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Difference between C Major and A Minor: chords, scales and emotions

C major and A minor difference
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Mario Friscia

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Preliminary questions

How can I tell the difference between C major and A minor in terms of chords and scales?

What do music theorists mean when they say there is a relationship between C major and A minor?

If you love music and are interested in understanding its building blocks, then it’s important for you to find an answer to these questions.

Before we dive into the analysis of the main differences between C major and A minor, I think it’s useful to step back and do a brief recap of how these two chords are made, their intervals and relative scales.

Let’s get started!

 

C major chord: notes and intervals

The C major chord is created by playing these three notes simultaneously:

C – E – G

The distance (also known as interval) between C and E is equal to a major third (2 whole steps) while the distance between E and G is equal to a minor third (1 half step and 1 whole step).

c major chord

 

A minor chord: notes and intervals

The A minor chord, for its part, is obtained by playing another set of three notes:

A – C – E

The distance between A and C is equal to a minor third (1 half step and 1 whole step) while the distance between C and E is equal to a major third (2 whole steps).

chord A minor

 

Difference between C major chord and A minor chord

Speaking of chords, the difference between C major and A minor lies in the typology of notes combined and their mutual disposition in terms of intervals.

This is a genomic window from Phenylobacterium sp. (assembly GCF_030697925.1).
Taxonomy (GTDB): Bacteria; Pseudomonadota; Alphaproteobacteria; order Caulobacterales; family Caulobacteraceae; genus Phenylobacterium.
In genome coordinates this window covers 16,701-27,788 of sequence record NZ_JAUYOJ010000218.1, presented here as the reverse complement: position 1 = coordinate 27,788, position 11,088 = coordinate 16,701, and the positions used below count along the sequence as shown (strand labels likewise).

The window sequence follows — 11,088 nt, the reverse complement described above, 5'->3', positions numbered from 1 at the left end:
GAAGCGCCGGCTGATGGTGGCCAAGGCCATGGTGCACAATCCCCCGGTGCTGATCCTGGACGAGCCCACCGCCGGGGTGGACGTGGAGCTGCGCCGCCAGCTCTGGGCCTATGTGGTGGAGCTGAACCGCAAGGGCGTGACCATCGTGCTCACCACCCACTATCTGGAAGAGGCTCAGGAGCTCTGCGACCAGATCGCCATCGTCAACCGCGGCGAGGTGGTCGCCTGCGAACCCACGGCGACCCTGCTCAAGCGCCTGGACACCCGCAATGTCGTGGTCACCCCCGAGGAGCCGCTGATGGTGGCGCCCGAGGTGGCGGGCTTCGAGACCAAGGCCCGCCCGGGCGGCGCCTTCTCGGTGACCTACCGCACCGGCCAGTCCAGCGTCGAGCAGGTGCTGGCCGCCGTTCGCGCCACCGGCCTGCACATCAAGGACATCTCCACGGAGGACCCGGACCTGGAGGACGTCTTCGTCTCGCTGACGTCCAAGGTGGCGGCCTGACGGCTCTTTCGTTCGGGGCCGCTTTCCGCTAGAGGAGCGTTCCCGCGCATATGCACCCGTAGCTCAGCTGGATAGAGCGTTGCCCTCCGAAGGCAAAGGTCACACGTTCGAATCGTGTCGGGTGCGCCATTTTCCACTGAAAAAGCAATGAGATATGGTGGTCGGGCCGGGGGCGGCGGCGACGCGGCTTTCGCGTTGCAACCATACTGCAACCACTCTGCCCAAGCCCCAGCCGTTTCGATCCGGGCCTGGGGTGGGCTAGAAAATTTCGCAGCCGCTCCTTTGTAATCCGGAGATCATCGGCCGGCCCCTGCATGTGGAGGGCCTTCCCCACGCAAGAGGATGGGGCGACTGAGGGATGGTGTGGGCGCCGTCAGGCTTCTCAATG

As you may have noticed, the chords of C major and A minor differ from each other for one note: C major presents the note G which is absent in A minor and the chord of A minor contains the note A which is not part of C major.

The other significant difference is that C major, in its root position, results from the combination of 1 major third followed by 1 minor third; the chord of A minor, in its root position, is formed by 1 minor third followed by 1 major third.

However, this criterion of differentiation based on the order of the intervals deserves a clarification.

If we keep in mind that a given chord can be presented using either its root position or its inversions, you can find yourself in a situation like this:

C major (root position): C – E – G

A minor (first inversion): C – E – A

C major and A minor first inversion

As you can see, comparing the two chords, the first two notes and intervals are identical: two C-s and two major thirds ( C – E).

The difference between the two arises when you analyze the other two intervals:

The chord of C major presents a minor third, as you would expect, whereas the chord of A minor showcases a perfect fourth as a result of the fact that is written in its first inversion.

 

C major scale

If you want to play the C major scale you have to perform the following sequence of notes:

C – D – E – F – G – A – B – C

C major scale

 

 

When you organize the notes in this way, you create an ordered set of whole steps and half steps:

1) C – D = whole step

2) D – E = whole step

3) E – F = half step

4) F – G= whole step

5) G – A= whole step

6) A – B= whole step

7) B – C= half step

 

A minor scale

When it comes to playing the A minor scale you have to perform a different sequence of notes:

A – B – C – D – E – F – G – A

A minor scale